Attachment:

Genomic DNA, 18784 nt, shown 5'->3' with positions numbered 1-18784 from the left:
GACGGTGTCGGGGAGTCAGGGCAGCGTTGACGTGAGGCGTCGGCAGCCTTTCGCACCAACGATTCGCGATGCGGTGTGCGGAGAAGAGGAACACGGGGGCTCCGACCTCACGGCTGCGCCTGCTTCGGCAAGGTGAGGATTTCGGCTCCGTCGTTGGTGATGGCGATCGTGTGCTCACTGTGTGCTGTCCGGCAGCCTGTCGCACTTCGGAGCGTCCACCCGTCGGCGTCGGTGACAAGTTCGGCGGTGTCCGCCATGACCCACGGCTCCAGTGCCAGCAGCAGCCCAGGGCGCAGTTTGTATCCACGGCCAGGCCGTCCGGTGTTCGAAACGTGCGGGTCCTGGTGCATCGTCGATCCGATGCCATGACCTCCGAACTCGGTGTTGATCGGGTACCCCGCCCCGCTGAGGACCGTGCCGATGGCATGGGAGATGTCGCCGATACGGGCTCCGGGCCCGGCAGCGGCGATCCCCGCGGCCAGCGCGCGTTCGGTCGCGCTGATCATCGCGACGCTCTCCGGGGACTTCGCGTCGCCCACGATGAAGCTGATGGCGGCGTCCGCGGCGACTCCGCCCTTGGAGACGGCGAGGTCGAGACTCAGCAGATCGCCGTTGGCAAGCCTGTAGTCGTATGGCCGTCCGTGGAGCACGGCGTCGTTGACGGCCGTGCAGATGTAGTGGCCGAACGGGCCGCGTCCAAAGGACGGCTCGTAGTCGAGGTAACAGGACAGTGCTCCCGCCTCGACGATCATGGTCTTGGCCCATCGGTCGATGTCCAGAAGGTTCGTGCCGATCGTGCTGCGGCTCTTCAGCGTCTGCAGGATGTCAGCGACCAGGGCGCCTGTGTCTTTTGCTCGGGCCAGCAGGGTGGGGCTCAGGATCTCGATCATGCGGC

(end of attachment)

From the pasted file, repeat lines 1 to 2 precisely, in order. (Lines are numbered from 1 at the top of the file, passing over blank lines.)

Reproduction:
Genomic DNA, 18784 nt, shown 5'->3' with positions numbered 1-18784 from the left:
GACGGTGTCGGGGAGTCAGGGCAGCGTTGACGTGAGGCGTCGGCAGCCTTTCGCACCAACGATTCGCGATGCGGTGTGCGGAGAAGAGGAACACGGGGGCTCCGACCTCACGGCTGCGCCTGCTTCGGCAAGGTGAGGATTTCGGCTCCGTCGTTGGTGATGGCGATCGTGTGCTCACTGTGTGCTGTCCGGCAGCCTGTCGCACTTCGGAGCGTCCACCCGTCGGCGTCGGTGACAAGTTCGGCGGTGTCCGCCATGACCCACGGCTCCAGTGCCAGCAGCAGCCCAGGGCGCAGTTTGTATCCACGGCCAGGCCGTCCGGTGTTCGAAACGTGCGGGTCCTGGTGCATCGTCGATCCGATGCCATGACCTCCGAACTCGGTGTTGATCGGGTACCCCGCCCCGCTGAGGACCGTGCCGATGGCATGGGAGATGTCGCCGATACGGGCTCCGGGCCCGGCAGCGGCGATCCCCGCGGCCAGCGCGCGTTCGGTCGCGCTGATCATCGCGACGCTCTCCGGGGACTTCGCGTCGCCCACGATGAAGCTGATGGCGGCGTCCGCGGCGACTCCGCCCTTGGAGACGGCGAGGTCGAGACTCAGCAGATCGCCGTTGGCAAGCCTGTAGTCGTATGGCCGTCCGTGGAGCACGGCGTCGTTGACGGCCGTGCAGATGTAGTGGCCGAACGGGCCGCGTCCAAAGGACGGCTCGTAGTCGAGGTAACAGGACAGTGCTCCCGCCTCGACGATCATGGTCTTGGCCCATCGGTCGATGTCCAGAAGGTTCGTGCCGATCGTGCTGCGGCTCTTCAGCGTCTGCAGGATGTCAGCGACCAGGGCGCCTGTGTCTTTTGCTCGGGCCAGCAGGGTGGGGCTCAGGATCTCGATCATGCGGC